The xenon and neon gas in a plasma television is contained in hundreds of thousands of tiny cells positioned between two plates of glass. Long electrodes are also sandwiched between the glass plates, on both sides of the cells. The address electrodes sit behind the cells, along the rear glass plate. The transparent display electrodes, which are surrounded by an insulating dielectric material and covered by a magnesium oxide protective layer, are mounted above the cell, along the front glass plate.
Both sets of electrodes extend across the entire screen. The display electrodes are arranged in horizontal rows along the screen and the address electrodes are arranged in vertical columns. As you can see in the diagram below, the vertical and horizontal electrodes form a basic grid.
To ionize the gas in a particular cell, the plasma display's computer charges the electrodes that intersect at that cell. It does this thousands of times in a small fraction of a second, charging each cell in turn.
When the intersecting electrodes are charged (with a voltage difference between them), an electric current flows through the gas in the cell. As we saw in the last section, the current creates a rapid flow of charged particles, which stimulates the gas atoms to release ultraviolet photons.
The released ultraviolet photons interact with phosphor material coated on the inside wall of the cell. Phosphors are substances that give off light when they are exposed to other light. When an ultraviolet photon hits a phosphor atom in the cell, one of the phosphor's electrons jumps to a higher energy level and the atom heats up. When the electron falls back to its normal level, it releases energy in the form of a visible light photon.
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The phosphors in a plasma display give off colored light when they are excited. Every pixel is made up of three separate subpixel cells, each with different colored phosphors. One subpixel has a red light phosphor, one subpixel has a green light phosphor and one subpixel has a blue light phosphor. These colors blend together to create the overall color of the pixel.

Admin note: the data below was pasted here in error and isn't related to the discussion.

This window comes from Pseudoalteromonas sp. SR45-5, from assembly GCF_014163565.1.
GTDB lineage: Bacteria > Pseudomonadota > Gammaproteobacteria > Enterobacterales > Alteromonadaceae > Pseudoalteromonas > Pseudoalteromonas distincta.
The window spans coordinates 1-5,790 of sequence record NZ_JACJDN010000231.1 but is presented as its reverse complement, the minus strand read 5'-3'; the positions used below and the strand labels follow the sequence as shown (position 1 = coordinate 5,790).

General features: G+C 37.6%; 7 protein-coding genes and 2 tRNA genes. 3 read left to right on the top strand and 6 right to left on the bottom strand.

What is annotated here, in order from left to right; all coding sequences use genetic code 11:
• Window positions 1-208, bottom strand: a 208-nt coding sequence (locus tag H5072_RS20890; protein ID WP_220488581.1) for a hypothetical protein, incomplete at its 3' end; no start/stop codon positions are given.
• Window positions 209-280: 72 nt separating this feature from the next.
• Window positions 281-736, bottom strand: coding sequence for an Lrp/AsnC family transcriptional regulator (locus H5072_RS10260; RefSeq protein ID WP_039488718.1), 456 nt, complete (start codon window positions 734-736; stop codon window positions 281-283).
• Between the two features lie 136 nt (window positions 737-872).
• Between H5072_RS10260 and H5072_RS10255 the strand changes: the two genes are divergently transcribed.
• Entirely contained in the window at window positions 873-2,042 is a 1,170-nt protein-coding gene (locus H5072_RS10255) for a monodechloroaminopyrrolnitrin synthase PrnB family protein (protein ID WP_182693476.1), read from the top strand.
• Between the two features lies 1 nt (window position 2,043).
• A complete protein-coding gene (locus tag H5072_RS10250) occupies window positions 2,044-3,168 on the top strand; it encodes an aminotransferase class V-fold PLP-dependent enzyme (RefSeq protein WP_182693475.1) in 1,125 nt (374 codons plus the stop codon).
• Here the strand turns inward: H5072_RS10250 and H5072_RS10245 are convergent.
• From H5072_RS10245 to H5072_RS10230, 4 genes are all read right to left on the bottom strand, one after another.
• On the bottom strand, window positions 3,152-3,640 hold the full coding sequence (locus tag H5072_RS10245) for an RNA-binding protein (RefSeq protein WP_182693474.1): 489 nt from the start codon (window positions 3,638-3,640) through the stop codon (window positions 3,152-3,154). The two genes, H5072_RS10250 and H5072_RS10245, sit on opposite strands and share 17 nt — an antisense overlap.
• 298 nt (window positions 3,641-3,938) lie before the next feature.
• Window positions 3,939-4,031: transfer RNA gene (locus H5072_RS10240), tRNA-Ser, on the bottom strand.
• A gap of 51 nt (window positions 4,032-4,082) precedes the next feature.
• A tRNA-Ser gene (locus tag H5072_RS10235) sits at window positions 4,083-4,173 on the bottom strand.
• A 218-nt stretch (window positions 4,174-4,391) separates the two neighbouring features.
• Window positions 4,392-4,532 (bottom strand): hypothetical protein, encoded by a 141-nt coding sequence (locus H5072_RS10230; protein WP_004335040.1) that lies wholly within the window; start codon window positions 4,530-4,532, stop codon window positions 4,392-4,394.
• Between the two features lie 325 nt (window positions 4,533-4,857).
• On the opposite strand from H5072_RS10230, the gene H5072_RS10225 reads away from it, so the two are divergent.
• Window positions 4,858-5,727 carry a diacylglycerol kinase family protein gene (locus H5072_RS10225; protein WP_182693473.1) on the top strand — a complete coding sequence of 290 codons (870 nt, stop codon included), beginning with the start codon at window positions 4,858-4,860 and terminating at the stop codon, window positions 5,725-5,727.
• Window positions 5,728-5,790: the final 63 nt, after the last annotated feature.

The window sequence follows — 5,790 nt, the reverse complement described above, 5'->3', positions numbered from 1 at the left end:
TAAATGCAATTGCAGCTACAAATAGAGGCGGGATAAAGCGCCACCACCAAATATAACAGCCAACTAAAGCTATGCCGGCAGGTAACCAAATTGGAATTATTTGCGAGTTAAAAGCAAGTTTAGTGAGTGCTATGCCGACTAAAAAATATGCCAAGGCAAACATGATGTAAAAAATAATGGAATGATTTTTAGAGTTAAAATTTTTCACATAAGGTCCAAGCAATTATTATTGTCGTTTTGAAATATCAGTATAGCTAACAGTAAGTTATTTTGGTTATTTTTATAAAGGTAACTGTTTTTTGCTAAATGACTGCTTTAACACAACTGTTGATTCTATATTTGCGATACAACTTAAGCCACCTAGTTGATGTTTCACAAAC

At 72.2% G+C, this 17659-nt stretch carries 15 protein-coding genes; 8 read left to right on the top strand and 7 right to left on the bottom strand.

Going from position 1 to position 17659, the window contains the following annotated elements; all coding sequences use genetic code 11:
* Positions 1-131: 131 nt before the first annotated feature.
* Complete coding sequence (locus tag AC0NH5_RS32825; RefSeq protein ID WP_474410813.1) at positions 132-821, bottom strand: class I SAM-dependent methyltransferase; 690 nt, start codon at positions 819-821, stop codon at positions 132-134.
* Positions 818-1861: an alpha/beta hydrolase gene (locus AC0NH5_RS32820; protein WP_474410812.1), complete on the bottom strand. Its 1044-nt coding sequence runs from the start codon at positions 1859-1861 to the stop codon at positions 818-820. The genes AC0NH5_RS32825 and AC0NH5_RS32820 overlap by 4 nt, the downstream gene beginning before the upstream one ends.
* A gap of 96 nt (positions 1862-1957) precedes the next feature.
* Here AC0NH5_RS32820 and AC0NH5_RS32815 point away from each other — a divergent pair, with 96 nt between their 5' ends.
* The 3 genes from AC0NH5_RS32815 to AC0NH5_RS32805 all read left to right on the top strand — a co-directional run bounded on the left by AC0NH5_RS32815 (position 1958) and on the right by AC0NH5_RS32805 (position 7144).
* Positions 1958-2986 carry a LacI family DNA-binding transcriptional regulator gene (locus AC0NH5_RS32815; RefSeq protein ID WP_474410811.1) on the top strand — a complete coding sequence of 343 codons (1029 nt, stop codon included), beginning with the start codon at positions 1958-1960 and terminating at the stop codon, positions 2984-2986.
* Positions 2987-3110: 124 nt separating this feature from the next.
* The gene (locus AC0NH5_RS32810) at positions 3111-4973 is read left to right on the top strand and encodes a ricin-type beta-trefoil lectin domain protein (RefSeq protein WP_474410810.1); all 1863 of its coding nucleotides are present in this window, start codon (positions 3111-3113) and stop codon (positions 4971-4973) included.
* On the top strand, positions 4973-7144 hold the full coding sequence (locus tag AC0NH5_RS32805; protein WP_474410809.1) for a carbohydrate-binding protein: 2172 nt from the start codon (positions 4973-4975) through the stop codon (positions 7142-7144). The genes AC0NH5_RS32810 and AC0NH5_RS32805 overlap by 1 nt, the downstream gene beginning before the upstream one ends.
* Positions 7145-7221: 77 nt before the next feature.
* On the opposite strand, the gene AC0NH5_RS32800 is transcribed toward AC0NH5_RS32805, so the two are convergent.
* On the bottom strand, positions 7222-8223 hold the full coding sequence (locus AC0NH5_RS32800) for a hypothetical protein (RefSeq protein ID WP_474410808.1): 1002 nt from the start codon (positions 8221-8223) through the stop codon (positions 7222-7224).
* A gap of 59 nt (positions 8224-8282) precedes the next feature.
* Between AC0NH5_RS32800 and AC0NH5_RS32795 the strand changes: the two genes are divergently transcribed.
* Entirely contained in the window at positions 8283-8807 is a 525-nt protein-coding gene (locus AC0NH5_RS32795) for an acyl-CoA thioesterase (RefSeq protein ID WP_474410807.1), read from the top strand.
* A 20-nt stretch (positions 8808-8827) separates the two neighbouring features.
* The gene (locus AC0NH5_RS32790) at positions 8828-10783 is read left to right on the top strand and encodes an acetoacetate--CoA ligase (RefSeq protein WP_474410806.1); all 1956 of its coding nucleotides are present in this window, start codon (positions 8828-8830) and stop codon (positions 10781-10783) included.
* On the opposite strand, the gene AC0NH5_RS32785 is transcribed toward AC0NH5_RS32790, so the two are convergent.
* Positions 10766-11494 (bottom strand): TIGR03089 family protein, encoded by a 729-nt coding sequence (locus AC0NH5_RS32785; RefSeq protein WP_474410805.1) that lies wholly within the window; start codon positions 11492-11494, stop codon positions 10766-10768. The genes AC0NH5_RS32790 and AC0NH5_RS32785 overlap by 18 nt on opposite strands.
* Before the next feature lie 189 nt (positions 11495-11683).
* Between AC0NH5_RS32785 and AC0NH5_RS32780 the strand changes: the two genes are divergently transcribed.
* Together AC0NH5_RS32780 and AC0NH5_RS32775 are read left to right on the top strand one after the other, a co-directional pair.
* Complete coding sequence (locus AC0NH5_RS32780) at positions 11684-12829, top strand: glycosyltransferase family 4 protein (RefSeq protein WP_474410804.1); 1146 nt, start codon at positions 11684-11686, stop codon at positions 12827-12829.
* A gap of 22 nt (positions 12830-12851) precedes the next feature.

By varying the pulses of current flowing through the different cells, the control system can increase or decrease the intensity of each subpixel color to create hundreds of different combinations of red, green and blue. In this way, the control system can produce colors across the entire spectrum.
The main advantage of plasma display technology is that you can produce a very wide screen using extremely thin materials. And because each pixel is lit individually, the image is very bright and looks good from almost every angle. The image quality isn't quite up to the standards of the best cathode ray tube sets, but it certainly meets most people's expectations.
The biggest drawback of this technology has been the price. However, falling prices and advances in technology mean that the plasma display may soon edge out the old CRT sets.
To learn more about plasma displays, as well as other television technologies, check out the links on the next page.